A few weeks back, I spent the day at Cyndali’s house, melting things with my local arty friends. With the few brain cells that survived the fumes, I’ve been thinking of all the things I see in a different way. Now, it’s not just “I wonder if I can glue this”, but “I wonder if I can melt this”. This week, my eye fell upon Easter grass, which I turned into flat, cutable webbing. Be afraid.
To do this, you’ll need clear, shiny Easter grass, and parchment paper, which is available at most grocery stores in the wrap and foil section.
Tear off a sheet of parchment paper, and fold it in half.
Open the fold, and cover one half of the paper with Easter grass. To make loose webbing, pull a few strands at a time from the bag of grass. For something denser, pull it out in small clumps.
Spread the grass out somewhat evenly on half the paper.
Cover the grass with the other side of the folded parchment paper, and tuck any stray pieces of grass between the sheets.
Now, the scary part. Press the parchment covered grass with a hot iron. I had mine set on cotton, which is pretty hot. At first, I pressed down on each section of the paper, rather than sliding it, to flatten and melt the grass. Then, I slid the iron from one end to the other.
After peeking at the progress, I decided I needed to flip the parchment over, and press the grass from the other side.
This time, I just slid the iron slowly from one end to the other.
Wait a minute for the melted grass to set, then peel back the parchment. If the webbing is holding together well, peel it off the other side of the parchment. If not, hit it with the iron again.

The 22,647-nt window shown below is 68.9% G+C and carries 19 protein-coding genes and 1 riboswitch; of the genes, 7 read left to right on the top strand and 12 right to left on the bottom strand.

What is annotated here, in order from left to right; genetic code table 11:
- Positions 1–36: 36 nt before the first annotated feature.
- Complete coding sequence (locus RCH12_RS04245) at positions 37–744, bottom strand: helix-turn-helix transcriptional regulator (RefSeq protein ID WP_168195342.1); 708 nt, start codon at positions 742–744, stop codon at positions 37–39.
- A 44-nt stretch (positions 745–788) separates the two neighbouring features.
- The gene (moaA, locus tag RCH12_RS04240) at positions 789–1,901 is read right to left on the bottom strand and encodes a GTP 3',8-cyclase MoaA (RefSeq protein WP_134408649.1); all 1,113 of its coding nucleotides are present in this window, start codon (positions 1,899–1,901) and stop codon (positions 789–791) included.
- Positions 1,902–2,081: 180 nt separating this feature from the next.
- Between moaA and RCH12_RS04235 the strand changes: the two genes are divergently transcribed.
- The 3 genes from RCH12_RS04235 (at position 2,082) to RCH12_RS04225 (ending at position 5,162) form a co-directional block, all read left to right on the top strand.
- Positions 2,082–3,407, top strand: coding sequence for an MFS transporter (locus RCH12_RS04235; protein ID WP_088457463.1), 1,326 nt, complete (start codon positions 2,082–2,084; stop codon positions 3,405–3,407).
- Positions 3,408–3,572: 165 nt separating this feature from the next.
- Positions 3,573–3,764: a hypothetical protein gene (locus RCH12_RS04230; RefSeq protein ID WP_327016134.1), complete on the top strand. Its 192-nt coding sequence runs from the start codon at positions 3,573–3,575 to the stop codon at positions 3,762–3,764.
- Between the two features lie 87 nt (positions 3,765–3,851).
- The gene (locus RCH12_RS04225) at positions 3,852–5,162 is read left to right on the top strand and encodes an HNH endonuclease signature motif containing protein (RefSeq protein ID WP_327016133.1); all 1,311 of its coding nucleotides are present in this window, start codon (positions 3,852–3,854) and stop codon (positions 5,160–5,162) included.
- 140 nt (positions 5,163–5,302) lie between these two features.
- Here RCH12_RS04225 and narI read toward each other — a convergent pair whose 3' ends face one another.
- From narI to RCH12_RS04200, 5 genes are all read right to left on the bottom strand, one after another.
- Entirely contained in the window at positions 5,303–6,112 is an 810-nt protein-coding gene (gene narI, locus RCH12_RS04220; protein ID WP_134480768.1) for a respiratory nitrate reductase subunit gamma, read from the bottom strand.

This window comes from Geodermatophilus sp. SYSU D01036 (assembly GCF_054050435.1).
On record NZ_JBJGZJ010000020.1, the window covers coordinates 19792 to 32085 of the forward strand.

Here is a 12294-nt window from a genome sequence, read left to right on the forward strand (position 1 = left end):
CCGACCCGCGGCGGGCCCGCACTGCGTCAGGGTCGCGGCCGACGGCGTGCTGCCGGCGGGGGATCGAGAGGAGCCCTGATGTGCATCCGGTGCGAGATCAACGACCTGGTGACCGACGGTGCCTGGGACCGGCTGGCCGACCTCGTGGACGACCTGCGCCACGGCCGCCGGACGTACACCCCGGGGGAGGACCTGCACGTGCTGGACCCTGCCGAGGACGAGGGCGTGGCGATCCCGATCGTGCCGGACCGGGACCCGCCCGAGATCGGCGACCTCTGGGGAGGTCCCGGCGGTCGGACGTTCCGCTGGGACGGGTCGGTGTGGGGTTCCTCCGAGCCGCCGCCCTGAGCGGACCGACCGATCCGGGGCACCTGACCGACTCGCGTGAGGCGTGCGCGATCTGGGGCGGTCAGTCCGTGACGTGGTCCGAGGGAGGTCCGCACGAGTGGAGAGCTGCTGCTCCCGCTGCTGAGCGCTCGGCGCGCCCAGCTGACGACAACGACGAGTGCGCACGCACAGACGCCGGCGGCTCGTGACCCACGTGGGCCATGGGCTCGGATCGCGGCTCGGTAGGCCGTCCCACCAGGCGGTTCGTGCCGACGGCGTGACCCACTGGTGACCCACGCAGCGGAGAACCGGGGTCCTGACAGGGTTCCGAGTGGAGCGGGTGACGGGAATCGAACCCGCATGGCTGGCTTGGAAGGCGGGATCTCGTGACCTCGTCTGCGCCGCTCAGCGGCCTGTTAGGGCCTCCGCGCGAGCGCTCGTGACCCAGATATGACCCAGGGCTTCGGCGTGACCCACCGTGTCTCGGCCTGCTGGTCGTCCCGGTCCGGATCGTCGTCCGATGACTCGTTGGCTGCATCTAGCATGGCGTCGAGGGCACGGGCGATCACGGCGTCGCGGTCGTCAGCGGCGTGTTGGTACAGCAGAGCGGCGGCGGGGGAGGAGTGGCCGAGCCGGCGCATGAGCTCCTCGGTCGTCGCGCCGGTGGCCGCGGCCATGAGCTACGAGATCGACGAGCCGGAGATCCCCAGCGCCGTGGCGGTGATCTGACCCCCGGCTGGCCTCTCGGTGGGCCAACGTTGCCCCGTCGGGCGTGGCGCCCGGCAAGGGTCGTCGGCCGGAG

I found that I could sort of square off the fuzzy edges by pushing the webbing against the fold of the parchment, and giving it another press with the hot iron. This is good for catching all those wayward strands of grass.
For fun, I decided to see if I could change the color a bit with some embossing powders. I’m not sure how effective this was—it looks great from an angle, in the light, but otherwise just looks a little blotchy. Perhaps I just need to work on a more even coat of powders.
I sprinkled the embossing powder over the webbing while it was sitting on folded parchment. It’s best of you do this right on the ironing surface, rather than trying to move it with loose powder.
Cover with parchment and press. You’ll be able to see the embossing powder melting against the parchment.
When the sheet has cooled for a moment, peel back the parchment.
While it’s possible to reuse parchment over and over again, I suggest throwing it away once embossing powder has been used on it.
What can you do with it? Well, so far, the only thing I’ve done is cut it into shapes and glue it to cardstock with a glue stick. For those of you who are into fabric things, this stuff can be sewn like lace trim.
Anybody want to whip up some sample projects using this technique and show them off? Go ahead. I dare you.